DESCRIPTION (provided by applicant): The long range goal of the proposed research is to revolutionize the role of MRI in clinical diagnosis. 'Smart'contrast agents that report the presence of specific marker for diseased state (targeted agents) or that respond by an increase in signal to the presence of an endogenous species of interest (responsive agents) of currently of significant interest. Currently available contrast agents are extremely successful and valuable tools for enhancing the diagnostic ability of MRI;however, their mode of action is entirely non-specific. In other words, they do not target specific tissue types, or respond to changes in the local environment. One can envision agents that would do just that, and that such agents could offer a dramatic increase in the amount and value of information gathered by MR imaging. For instance, if agents could be induced to localize in a diseased tissue type such as a cancer then it is clear how much easier tumor diagnosis could become. If they could respond to variations in endogenous species such as H+ or lactate then clearly the diagnosis of ischemia, such as occurs in a stroke, would be made that much more facile. Both Gd3+-chelates (traditional MR agents) and super-paramagnetic nanoparticles (such as SPIOs) have been widely envisioned as 'smart'agents with some striking results. Nonetheless, despite these advances there remain problems with applying these 'smart'agents in imaging experiments. Targeted agents are usually used in a pre-/post- imaging setting in which a pre- contrast image is subtracted from a post-contrast image, any movement by the patient between or during the image acquisition can seriously undermine the validity of the imaging results. Responsive agents can only provide information on the levels of endogenous species present if the concentration of the agent is known. ParaCEST agents are a new class of imaging agent that offer potential solutions to these problems. The contrast generated by paraCEST agents can be turned on or off by the operator. A low energy pre-saturation pulse is applied to turn on contrast;if the pulse is not applied then a 'without contrast'image is acquired. Thus, by using paraCEST agents the pre- and post- contrast images could be acquired simultaneously by interleaving the acquisitions. In this way motion artifacts could be reduced or even eliminated. Similarly, the use of responsive agents could be made more viable by introducing a ratiometric method of detection. Ratiometric methods compare two different effects from the same agent and are a concentration independent method of acquiring information. ParaCEST agents have been shown to be amenable to ratiometric detection suggesting that responsive agents could eventually be applied to in vivo imaging work. However, paraCEST agents suffer one major drawback: their detection limits are about one order of magnitude higher than those of traditional Gd3+ chelates. The scale of this drawback is more apparent when on considers that a typical dose of Gd3+ for a human is 5 - 10g. Unless the detection limits of paraCEST agents can be reduced then the potential benefits they offer will never be able to be realized in practical imaging settings. This grant proposes methods by which the water exchange kinetics of paraCEST agent can be controlled and improved for greater CEST and lower detection limits. Water exchange rates are a key factor in governing the amount of CEST a paraCEST agent can generate. To control water exchange kinetics we intend to apply methods that we have successfully used previously to control the water exchange rates in Gd3+. From theory and preliminary data we are confident that these methods will reduce the detection limits of paraCEST agents to at least those of traditional Gd3+ chelates and perhaps beyond. If these goals can be achieved it would open the door for new targeted and responsive agents to be developed that can be practically applied to imaging experiments. PUBLIC HEALTH RELEVANCE: The development of a new generation of 'smart'MRI contrast agents will be vital to improving the diagnostic ability of clinical medicine. Despite significant advances in other fields, paraCEST agents continue to offer some potential advantages over the alternatives. However, these potential advantages cannot be realized unless the major drawback of these agents, their high detection limits or, in other words, high dose requirements are addressed. This grant aims to investigate ways in which these detection limits can be lowered and thereby opening a whole new vista on MR imaging.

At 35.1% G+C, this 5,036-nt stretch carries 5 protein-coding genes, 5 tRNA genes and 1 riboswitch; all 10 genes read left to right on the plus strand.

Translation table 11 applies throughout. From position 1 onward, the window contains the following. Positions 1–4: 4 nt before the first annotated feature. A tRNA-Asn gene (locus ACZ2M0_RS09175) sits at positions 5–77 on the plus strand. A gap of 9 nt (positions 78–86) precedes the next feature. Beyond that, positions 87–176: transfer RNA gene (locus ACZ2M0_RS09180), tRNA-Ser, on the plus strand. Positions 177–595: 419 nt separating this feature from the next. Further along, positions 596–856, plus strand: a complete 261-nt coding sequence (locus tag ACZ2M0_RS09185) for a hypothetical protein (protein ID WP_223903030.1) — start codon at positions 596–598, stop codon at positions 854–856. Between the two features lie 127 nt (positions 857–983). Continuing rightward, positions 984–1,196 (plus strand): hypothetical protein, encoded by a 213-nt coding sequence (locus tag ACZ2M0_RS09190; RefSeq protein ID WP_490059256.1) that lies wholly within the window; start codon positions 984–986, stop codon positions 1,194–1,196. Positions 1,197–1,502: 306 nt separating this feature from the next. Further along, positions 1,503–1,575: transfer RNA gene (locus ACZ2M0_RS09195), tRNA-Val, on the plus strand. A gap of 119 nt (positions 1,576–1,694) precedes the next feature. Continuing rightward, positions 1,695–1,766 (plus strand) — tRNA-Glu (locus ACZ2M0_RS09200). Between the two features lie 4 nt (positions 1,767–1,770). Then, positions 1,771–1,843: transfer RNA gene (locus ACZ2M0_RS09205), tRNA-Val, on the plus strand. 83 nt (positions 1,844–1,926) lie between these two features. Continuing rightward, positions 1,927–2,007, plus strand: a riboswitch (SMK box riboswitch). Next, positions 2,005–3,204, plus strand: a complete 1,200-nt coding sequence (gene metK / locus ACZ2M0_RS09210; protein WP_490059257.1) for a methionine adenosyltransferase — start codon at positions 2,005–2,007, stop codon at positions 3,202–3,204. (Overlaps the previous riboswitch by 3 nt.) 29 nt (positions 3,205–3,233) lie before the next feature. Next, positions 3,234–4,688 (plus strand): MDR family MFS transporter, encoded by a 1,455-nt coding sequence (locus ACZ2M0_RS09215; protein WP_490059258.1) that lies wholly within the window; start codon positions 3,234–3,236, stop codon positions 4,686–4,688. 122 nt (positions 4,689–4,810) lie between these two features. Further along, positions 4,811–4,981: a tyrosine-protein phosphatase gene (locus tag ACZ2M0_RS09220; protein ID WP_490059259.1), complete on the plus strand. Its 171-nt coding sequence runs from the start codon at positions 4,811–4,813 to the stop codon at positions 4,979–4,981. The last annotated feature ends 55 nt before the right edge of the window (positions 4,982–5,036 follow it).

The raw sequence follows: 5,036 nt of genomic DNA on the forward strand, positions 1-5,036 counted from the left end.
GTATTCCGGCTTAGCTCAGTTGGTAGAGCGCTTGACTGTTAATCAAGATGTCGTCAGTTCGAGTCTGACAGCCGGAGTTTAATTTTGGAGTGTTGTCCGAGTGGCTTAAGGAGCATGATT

|Effective start/end date||3/1/10 → 2/28/13|
- National Institutes of Health: $196,500.00
- National Institutes of Health: $140,816.00
Magnetic resonance imaging
- Biochemistry, Genetics and Molecular Biology(all)